Belgium, which pressed the European Union to lift sanctions on Zimbabwe’s diamonds, is now trying to cash in on the diamonds and is promising better returns than any other market.
It is also offering to beneficiate the diamonds but warns that this will be a long process which has to be followed step-by-step.
According to the Antwerp Diamond World Centre rough diamond imports were up by 35 percent in February largely driven by imports from Zimbabwe.
Ari Epstein, the chief executive officer of the AWDC, told a ZimAsset awareness seminar in Harare last week that his organisation was a committed partner for sustainable development of Zimbabwe’s diamond industry.
He said that sales at Antwerp in December and February generated prices that were 30 percent above the producing companies’ expectations and an astonishing 50 to 60 percent higher than prices fetched in Zimbabwe and other diamond centres.
Prior to trading in Antwerp, Marange diamonds were sold at an average price of US$ 47 per carat, resulting in an average return on investment for the Zimbabwean treasury of US$ 7.05/ct. By contrast, Antwerp, due to its unparalleled critical mass of buyers, achieves an average price of US$80/ct., or US$12 per carat in royalties for the treasury, AWDC said in a statement.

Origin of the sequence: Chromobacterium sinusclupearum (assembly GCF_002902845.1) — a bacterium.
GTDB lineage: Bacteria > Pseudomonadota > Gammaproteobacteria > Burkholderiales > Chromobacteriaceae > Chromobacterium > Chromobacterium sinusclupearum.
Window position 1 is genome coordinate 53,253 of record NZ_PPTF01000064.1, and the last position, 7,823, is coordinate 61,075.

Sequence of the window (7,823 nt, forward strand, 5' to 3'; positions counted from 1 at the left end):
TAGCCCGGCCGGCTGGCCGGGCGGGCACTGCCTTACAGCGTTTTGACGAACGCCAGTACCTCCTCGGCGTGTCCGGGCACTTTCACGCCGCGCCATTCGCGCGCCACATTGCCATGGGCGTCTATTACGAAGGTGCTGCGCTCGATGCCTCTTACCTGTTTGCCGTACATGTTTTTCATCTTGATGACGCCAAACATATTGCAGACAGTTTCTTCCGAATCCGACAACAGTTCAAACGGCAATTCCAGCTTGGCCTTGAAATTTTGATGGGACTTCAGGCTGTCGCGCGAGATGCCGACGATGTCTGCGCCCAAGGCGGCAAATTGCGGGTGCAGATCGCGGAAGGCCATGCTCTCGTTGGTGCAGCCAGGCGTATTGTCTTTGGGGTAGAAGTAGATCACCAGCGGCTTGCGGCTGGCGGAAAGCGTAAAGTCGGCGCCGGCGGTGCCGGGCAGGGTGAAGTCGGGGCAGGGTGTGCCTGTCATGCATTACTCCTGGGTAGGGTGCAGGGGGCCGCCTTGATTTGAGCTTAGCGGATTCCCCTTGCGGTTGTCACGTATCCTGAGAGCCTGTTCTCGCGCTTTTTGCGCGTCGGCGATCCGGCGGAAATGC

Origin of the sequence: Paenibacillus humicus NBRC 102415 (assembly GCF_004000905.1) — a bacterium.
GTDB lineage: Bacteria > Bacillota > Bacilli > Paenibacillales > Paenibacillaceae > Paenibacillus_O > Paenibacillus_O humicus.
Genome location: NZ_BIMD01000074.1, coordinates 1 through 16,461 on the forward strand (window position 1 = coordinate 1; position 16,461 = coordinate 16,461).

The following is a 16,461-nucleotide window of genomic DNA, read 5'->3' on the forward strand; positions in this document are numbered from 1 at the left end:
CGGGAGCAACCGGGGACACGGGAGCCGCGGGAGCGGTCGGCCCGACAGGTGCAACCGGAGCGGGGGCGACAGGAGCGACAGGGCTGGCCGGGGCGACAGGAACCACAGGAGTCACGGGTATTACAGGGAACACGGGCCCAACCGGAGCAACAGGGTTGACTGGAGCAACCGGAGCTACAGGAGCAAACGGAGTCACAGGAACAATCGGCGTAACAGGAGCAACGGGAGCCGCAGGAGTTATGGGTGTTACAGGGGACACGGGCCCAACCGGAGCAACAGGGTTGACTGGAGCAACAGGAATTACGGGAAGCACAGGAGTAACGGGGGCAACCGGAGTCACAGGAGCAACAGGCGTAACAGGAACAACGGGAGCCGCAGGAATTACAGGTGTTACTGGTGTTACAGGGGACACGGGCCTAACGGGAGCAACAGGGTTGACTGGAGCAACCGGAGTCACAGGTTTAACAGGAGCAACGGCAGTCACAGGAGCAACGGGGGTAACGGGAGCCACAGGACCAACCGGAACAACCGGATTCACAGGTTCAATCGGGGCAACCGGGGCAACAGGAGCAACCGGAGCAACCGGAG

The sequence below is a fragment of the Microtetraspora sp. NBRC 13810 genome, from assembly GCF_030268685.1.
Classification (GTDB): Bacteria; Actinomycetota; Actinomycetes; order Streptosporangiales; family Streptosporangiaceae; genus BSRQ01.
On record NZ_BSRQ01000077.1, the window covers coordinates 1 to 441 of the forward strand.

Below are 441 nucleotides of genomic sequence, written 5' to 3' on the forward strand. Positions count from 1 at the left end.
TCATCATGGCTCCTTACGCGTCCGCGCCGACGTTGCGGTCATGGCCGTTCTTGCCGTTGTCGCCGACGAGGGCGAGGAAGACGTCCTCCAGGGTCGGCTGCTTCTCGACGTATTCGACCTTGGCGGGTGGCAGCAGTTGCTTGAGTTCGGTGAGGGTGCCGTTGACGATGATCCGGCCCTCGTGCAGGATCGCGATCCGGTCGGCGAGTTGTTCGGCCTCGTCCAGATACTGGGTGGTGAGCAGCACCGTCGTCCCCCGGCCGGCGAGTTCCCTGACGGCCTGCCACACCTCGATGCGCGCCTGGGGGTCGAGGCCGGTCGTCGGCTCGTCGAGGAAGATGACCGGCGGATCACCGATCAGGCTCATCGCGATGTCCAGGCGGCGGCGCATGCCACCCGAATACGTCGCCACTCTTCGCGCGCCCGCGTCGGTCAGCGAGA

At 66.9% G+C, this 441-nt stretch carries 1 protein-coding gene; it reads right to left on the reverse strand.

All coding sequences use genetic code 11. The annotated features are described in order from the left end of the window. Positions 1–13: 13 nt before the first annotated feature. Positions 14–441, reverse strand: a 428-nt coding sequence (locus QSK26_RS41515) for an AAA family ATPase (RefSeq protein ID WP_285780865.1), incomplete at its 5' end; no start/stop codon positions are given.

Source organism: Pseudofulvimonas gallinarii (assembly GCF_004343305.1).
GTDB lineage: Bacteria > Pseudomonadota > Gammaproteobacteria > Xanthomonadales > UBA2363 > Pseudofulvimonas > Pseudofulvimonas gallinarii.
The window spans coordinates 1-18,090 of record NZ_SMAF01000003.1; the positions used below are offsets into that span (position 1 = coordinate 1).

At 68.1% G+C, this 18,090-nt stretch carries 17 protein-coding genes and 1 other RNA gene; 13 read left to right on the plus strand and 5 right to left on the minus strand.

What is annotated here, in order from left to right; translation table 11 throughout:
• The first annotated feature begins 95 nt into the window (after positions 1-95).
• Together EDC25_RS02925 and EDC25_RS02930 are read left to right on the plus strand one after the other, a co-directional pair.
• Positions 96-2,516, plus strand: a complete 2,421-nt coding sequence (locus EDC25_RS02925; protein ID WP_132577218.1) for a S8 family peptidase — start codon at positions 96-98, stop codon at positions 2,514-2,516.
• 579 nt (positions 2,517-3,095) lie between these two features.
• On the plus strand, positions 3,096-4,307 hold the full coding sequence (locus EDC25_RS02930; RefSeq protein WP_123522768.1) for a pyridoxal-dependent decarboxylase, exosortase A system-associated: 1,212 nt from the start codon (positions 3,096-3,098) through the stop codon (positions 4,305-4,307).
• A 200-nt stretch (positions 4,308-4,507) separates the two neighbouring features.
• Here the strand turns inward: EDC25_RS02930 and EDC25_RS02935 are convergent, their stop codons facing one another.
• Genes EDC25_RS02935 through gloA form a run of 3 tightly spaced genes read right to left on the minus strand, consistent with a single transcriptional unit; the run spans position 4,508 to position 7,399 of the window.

“If all sales were to go through Antwerp, Zimbabwe would gain more than US$ 400 million in extra revenues, resulting in an increase of US$ 60 million of royalties per year,” it said.
“We have created a break-?through by opening up the market for Marange goods and creating real added value in a fully transparent manner. We are now willing and able to help Zimbabwe to develop further, by sharing our expertise and knowledge on how the country can yield more benefits from its resources,” Epstein said.
The AWDC presented a draft Memorandum of Understanding to the government in order to embark on a joint long-?term relationship where technical assistance, knowledge transfer and common value creation are key.
Epstein, however, cautioned that beneficiation requires the development of local skills and infrastructure as well as strong and long-term commitments.
“We want to help build dreams, but we are not here to build a fantasy that is bound to fail. We are in it for the long run and that means taking a step-?by-?step approach.”
Zimbabwe is set to become one of the top five producers by volume but wants to create a local diamond industry for maximum benefit.